Unthank School of Writing Blog

3 May 2016

What can you expect from an Unthank introductory level course?

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Sarah Bower talks about our evening class An Introduction to Writing Fiction 

People come to creative writing classes for all sorts of reasons. They may be looking to develop a hobby, or for social interaction with the like-minded. They may have something particular they want to say but don’t know how to go about it, or they may have an ambition to become a professional writer and see a class as the first rung on the ladder.

The face-to-face introductory level courses I run for the Unthank School aim to cater for all kinds of objectives and levels of competence. The group size is small — never more than twelve participants — and the atmosphere informal. Any creative process involves laying oneself on the line in an intensely personal way; even if your story is about six-headed Martians or miniature dragons, at its heart it remains your own, personal story and it can be daunting to share it with other people. So I aim to establish a supportive atmosphere in which students learn, not just about writing but about how to read well and give constructive feedback to fellow group members. I hope participants will not only learn but also have fun.

What can you expect from an Unthank introductory level course? You will learn the basics of story writing: how to create strong, believable characters; how to develop a plot and write to a theme; how to set a scene and create a fictional world that readers will believe in and want to spend time in. The emphasis is on practical exercises rather than theory. Classes last for two hours a week, usually in the early evening to accommodate people who have work and family commitments, and there is also a small amount of homework, mainly focused on the requirement to produce a short story of around 1000 words by the end of the ten week course.

I also expect students to read. Gabriel Garcia Marques famously likened writing to carpentry — a craft rather than an academic discipline. Just as a carpenter can’t build anything without tools, a writer can’t write successfully without reading. Reading critically, in a way that enables you to think about how other writers achieve the effects they do, is essential to learning to write. It’s also useful to read outside your personal comfort zone; if George R. R. Martin is your regular bag, try Jane Austen; if you get your kicks out of Dickens, try spending a few hours in the company of Virginia Woolf. By all means watch movies and televisations — there’s a lot to be learned about structure from film and TV — but don’t mistake these for the real thing. My writing classes are also, in some degree, book groups where we talk about other people’s writing as well as our own.

Learning to write, and read, isn’t difficult. On one level, it utilises basic skills we all learn at primary school. If you have pen and paper and books, you have everything you need to begin. But this facility can also be deceptive. If you take up a hobby like sculpture or stock car racing, you have to invest in a certain amount of specialised kit and this in itself cultivates a sense of commitment. Because writing is so ‘easy’, and involves no special skills, you can underestimate the level of discipline and application needed to succeed. So here are five tips for the beginning writer:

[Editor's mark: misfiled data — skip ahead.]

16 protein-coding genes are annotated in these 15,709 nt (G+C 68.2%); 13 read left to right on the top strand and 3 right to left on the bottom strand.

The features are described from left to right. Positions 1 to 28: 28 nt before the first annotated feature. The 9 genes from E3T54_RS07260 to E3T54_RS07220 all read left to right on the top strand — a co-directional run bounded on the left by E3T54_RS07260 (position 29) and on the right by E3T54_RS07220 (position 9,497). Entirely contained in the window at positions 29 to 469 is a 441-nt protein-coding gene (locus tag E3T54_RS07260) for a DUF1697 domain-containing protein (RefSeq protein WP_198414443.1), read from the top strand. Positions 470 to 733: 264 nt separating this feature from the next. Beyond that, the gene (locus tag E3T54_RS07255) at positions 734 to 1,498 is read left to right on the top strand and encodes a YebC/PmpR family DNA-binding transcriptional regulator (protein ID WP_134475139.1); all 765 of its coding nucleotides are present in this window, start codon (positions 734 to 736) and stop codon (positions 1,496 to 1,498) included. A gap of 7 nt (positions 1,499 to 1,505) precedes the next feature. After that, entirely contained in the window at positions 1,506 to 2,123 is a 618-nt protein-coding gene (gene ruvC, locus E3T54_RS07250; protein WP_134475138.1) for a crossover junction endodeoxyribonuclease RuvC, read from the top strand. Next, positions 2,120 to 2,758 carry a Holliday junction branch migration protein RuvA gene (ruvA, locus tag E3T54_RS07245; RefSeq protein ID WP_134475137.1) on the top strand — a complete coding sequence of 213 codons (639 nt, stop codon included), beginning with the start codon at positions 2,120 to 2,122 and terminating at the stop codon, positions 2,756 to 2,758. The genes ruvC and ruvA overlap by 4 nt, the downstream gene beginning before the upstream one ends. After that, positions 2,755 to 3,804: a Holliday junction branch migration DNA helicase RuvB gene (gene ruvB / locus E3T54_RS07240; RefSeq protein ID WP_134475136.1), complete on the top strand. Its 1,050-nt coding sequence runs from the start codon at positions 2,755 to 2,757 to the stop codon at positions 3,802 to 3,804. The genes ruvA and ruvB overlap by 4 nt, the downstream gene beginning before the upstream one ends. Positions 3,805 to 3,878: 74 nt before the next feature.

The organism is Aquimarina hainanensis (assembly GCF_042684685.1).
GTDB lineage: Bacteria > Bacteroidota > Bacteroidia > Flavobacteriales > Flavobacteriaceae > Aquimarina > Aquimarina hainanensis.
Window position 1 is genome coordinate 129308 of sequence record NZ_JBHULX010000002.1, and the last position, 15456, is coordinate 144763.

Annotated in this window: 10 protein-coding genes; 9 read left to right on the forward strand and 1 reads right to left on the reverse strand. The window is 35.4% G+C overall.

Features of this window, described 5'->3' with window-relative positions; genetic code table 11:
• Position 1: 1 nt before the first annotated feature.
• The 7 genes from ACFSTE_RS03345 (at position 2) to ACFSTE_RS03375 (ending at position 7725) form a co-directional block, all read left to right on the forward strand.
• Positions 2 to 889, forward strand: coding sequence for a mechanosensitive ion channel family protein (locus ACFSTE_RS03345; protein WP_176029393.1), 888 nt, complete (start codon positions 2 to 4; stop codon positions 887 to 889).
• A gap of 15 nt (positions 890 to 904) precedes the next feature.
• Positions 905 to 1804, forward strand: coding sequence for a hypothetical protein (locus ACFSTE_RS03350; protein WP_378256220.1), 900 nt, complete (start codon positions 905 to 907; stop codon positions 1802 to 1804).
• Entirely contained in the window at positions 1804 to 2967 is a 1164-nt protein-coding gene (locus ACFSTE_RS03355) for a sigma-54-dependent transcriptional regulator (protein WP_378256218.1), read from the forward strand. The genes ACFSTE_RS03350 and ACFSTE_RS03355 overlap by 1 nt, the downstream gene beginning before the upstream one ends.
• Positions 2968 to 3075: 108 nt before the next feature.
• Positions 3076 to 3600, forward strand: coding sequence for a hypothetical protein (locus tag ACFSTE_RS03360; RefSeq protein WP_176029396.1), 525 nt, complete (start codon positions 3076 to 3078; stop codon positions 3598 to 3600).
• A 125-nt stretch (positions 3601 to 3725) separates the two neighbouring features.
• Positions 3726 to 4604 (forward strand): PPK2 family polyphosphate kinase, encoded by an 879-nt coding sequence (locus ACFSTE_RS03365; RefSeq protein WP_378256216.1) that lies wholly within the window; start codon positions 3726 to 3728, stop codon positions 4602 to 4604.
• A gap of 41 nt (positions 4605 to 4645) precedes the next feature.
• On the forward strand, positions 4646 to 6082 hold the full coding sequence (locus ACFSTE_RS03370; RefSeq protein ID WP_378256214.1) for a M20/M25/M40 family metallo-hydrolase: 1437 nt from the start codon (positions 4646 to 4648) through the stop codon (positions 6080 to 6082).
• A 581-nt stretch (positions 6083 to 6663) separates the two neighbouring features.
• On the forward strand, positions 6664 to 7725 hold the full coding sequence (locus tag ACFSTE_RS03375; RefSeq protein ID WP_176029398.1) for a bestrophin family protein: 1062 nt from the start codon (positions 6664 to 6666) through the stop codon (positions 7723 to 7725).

• Carry a notebook with you everywhere (or use the notes facility on your phone) and be alert to story opportunities. You’d be surprised what you overhear in the supermarket queue or observe in the gym if you’re attuned. Write everything down.
  • Make time and space for writing in your life. To begin with it can be as little as 15 minutes a day, maybe early in the morning before other people get up, or in your lunch hour, or sitting on the train. If you start with something small and manageable, you’ll quickly find the time building up, and you’ll be gratified by what you can achieve simply by writing something every day.
  • Use a technique such as morning pages to write intuitively, free of the obligation to impose sense or structure on your words. Learn that the first draft of anything can be utter rubbish. No-one sees it but you. Give yourself permission to write anything, because once you have words on the page, you can edit them, and editing existing words is much less daunting than confronting the blank page.
  • Read anything and everything, from Cervantes to the cereal packet.
  • Find a group of likeminded people with whom you can share work. A writing group is a great first step to getting your work out to a readership, and no story really comes to life until it has not just a writer but also readers. The Unthank School has a strong tradition of forging relationships between groups of students who then go on to meet and share work long after their courses have ended.

So why not make your starting point the Unthank Introduction to Writing Fiction?

Sarah Bower is the author of three novels The Needle in the Blood, winner of the the Susan Hill Award 2007, The Book of Love and Erosion, written under the penname S. A. Hemmings. She has taught creative writing at UEA, Lingnan University in Hong Kong and the Open University as well as for the Unthank School. She holds an MA in creative writing from the University of East Anglia.

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If you would like to sign up for An Introduction to Writing Fiction with Sarah Bower, starting September 26th, we are taking registrations now.